Players Consider Decertifying Union
Professor Bill Gould is quoted by Mike Bresnahan of the Los Angeles Times what a decertification effort could mean for the NBA lockout and the rest of the season.
Frustrated by the lack of progress in talks to end the 127-day lockout, some players are considering an appeal to the National Labor Relations Board to decertify the National Basketball Players Assn., an extreme legal step that could take months to sort out and would threaten the entire 2011-12 NBA season.
If the union decertifies, players could then sue the NBA under U.S. antitrust laws. They would be likely to claim the league conspired to deny their ability to market themselves by locking out players when the collective-bargaining agreement expired July 1.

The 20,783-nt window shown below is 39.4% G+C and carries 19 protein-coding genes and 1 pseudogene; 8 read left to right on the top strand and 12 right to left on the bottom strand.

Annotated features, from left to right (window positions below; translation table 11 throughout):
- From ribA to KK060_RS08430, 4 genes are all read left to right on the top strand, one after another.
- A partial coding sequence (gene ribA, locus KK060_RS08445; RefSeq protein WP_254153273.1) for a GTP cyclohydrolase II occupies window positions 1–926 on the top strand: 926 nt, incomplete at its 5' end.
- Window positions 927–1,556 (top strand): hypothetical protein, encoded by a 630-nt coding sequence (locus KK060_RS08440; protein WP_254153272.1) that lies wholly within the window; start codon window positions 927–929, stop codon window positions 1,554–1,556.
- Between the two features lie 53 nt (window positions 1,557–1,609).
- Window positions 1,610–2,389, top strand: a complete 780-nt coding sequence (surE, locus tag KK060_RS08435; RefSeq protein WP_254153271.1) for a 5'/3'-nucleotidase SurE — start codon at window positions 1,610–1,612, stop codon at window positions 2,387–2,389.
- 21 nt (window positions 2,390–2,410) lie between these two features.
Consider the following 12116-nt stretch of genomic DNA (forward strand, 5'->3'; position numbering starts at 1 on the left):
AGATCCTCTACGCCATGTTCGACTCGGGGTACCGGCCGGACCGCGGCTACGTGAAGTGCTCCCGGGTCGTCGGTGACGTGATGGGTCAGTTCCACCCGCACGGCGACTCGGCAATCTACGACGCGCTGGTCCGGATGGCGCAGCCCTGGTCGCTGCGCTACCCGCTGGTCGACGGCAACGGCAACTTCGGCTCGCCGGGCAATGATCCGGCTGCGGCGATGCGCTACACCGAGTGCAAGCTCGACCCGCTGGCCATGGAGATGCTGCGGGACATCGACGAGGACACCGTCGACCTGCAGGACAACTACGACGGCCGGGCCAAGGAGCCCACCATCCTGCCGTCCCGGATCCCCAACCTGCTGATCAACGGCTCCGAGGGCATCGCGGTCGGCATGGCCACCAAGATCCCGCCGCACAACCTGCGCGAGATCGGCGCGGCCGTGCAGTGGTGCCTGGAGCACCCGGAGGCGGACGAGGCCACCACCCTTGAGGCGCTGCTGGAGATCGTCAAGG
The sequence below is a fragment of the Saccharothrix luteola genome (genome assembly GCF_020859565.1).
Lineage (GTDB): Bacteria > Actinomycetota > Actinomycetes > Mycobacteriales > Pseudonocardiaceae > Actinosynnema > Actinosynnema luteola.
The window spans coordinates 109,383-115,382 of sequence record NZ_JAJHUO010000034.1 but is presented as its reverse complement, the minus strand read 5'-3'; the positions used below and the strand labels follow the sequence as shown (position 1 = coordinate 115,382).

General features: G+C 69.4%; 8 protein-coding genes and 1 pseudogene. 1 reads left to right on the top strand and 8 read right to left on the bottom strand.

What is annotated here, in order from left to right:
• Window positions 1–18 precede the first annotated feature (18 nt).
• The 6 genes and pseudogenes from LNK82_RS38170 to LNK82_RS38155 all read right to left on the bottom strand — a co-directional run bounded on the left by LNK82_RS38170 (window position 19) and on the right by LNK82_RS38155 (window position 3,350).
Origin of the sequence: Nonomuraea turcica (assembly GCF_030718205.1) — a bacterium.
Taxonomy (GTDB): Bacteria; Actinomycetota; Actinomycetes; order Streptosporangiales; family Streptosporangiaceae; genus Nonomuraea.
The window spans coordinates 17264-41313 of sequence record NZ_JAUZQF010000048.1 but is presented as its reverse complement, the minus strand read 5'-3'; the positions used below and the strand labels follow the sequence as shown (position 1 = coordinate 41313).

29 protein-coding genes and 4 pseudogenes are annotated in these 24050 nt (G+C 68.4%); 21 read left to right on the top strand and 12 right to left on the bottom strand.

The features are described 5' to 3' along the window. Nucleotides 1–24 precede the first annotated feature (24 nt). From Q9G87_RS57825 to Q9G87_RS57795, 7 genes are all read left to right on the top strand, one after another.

"Hanging over the heads at the parties at the bargaining table this weekend is this threat of nuclear warfare," said Bill Gould, a Stanford law professor and former NLRB chairman who wrote the book "Bargaining With Baseball."
"If that threat is used, the odds are in favor of blowing up the entire season."
Gould said a decertification effort would take until at least January to receive "definitive resolution" from a judicial process that would involve a circuit court in New York and then, probably, an appeals court.